POSTSCRIPT / December 1, 2002 / Sunday

By FEDERICO D. PASCUAL JR.

Philippine STAR Columnist

Share on facebook
Share This
Share on twitter
Twitter

Fresh GMA resolve will work only if we…

TRUST THE LEADER: The speech yesterday of President Gloria Macapagal Arroyo may not be as earthshaking as we had wished, but it sounded tough enough to convince those who still have faith in our capacity to heal ourselves that GMA has found new resolve to save this country.

“Trust me,” the President said toward the end of her policy statement. “You will see what serious government can do.”

For our own sake, we should. This nation has suffered enough.

The President’s resolve and show of political will is useless if not matched by the citizen’s willingness to cast aside the widespread negativism. The President has called for a fresh start. Let’s heed her call and give ourselves another chance.

* * *

TWO HEADS ROLL: To the mob crying for blood, the President delivered the heads of two Cabinet members — Environment Secretary Heherson Alvarez and Agriculture Secretary Leonardo Montemayor. She announced the replacements.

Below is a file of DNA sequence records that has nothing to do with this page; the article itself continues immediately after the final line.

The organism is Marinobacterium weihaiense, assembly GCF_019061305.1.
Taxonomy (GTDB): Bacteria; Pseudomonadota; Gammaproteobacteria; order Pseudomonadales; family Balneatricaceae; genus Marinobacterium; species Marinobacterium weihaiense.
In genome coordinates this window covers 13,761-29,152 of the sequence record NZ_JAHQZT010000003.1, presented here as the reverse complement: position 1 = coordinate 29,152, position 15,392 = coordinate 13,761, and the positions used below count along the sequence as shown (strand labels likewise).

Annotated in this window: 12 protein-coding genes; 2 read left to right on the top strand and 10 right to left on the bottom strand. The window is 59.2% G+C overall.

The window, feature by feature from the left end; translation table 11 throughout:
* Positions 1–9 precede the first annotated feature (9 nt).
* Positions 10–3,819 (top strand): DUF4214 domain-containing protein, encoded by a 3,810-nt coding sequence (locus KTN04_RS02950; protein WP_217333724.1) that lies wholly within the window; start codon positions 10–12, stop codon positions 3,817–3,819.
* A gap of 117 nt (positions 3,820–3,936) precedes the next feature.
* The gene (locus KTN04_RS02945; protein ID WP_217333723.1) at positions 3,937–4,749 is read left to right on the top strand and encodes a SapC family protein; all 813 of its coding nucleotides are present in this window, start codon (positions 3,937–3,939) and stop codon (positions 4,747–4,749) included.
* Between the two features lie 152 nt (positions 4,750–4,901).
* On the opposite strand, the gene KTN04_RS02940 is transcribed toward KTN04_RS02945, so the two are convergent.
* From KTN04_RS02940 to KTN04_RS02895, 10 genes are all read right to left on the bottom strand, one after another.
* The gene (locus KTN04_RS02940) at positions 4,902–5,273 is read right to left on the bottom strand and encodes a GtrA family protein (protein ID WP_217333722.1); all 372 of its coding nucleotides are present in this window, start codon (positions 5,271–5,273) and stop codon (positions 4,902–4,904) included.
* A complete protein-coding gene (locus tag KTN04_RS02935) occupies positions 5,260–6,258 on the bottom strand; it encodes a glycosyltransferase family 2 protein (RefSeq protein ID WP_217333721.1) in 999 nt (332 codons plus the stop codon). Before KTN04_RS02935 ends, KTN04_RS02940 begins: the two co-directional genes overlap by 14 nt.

Those who had wanted Justice Secretary Hernando Perez to get the axe also were disappointed.

But the virtual clearing of Perez was foreshadowed the other day in the Palace when a jovial President welcomed Perez, and him alone, with a fond beso-beso and in effect told the world that he was still her man.

While coddling Perez, GMA made veiled threats to his tormentor, Rep. Mark Jimenez, that the Manila lawmaker might yet end up facing tax evasion and bribery charges with his confession that he had $2 million to give away. That is, if he is not extradited to the US earlier.

* * *

PIATCO DEAL JUNKED: Another major announcement foreshadowed by earlier events was the throwing out of the $657-million contract for Terminal 3 of the Ninoy Aquino International Airport. The other day, Malacanang already announced the result of its due diligence — that the Naia-3 contract is riddled with defects that render it void from the start.

Malacanang’s action was expected. Philippine International Air Terminals Corp. (Piatco), the contractor, builder and prospective operator of the modern airport, deviated from the approved plan relying heavily on supplemental contracts of dubious legality.

Lawyers who had studied the documents reported that the Piatco contract was changed several times to the prejudice of the government and in violation of law.